… giving up Coachella to go to an academic conference. This weekend, while I was in Missoula for NCUR, several of my friends went to Indio, CA to see Jay-Z, Muse, Thom Yorke, and Gorillaz (among many many other amazing bands). Their pictures have been popping up all over my Facebook newsfeed for the last few days and I can’t help but be jealous. Clearly, their weekend was more epic than mine. (Although I did get to see a traditional Native American pow-wow and “meet” the Governor of Montana!)
More and more, I’m finding that pursuing academia means something different everyday. Tomorrow, it means giving up an A Fine Frenzy concert to oversee a Mark Twain Reading Marathon for Sigma Tau Delta. In August, it will mean moving away from the people I love to live on the other side of the country. For the next five years, it will mean earning one-fourth the starting salary of my engineering pals. In the future, it might mean putting off having children. It might mean never earning enough to buy my dream house. It might mean never having enough time for myself. Pursuing academia means missing out on a lot of fun. It means making sacrifices. Sometimes sacrifices so big you wonder if one day you’ll regret it.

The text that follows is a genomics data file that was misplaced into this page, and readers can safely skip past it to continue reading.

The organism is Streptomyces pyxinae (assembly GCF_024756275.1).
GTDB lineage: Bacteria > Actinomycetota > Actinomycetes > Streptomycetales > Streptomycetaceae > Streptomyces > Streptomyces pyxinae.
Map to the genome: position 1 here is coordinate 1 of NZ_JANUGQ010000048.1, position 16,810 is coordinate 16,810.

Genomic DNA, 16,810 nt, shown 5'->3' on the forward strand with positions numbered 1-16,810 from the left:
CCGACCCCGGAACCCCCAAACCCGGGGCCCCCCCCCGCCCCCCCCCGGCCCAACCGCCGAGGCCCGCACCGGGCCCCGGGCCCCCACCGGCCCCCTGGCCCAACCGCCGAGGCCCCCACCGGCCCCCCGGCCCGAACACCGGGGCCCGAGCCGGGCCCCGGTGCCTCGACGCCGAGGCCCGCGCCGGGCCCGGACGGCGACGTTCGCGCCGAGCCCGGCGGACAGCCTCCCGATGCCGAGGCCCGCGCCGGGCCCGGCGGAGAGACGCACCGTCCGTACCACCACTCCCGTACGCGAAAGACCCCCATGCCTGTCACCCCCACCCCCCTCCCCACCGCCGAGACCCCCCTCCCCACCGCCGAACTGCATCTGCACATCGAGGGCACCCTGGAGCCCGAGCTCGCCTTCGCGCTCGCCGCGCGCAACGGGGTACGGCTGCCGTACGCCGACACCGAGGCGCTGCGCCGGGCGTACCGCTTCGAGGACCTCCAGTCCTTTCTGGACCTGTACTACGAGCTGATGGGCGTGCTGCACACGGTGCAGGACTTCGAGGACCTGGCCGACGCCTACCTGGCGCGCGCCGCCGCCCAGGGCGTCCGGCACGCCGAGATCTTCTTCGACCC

Academia can be a cruel mistress. A professor of mine once told me that you should only pursue an academic career path if you honestly can’t imagine yourself doing anything else. You’re either in or you’re out. Go big or go home. There can be no wavering. You need to love your field that much, or else you won’t make it. Or else, you shouldn’t even bother. “Are you really willing to give up everything for some dead playwrights?” I can just hear my dad say. The years are long, the jobs are few, the pay is low, the work is hard. At the end of it all, you count up the sacrifices and wonder, “Is this all worth it?”
But pursuing academia also means many many beautiful, Coachella-level-amazing things too. And for now, those things are enough to make the sacrifices seem petty in comparison (after the occasional 10-min
pityfest moment of weakness). Besides, I’ve always been a stubborn child. When people tell me I can’t have it all, I sense a challenge, a demand to prove them wrong. Maybe there will be sacrifices along the way, but I won’t let myself miss out on the important things. I will have it all one day. Even if “all” doesn’t include camping out at fancy music festivals (Hey, this could still happen one day. 🙂 )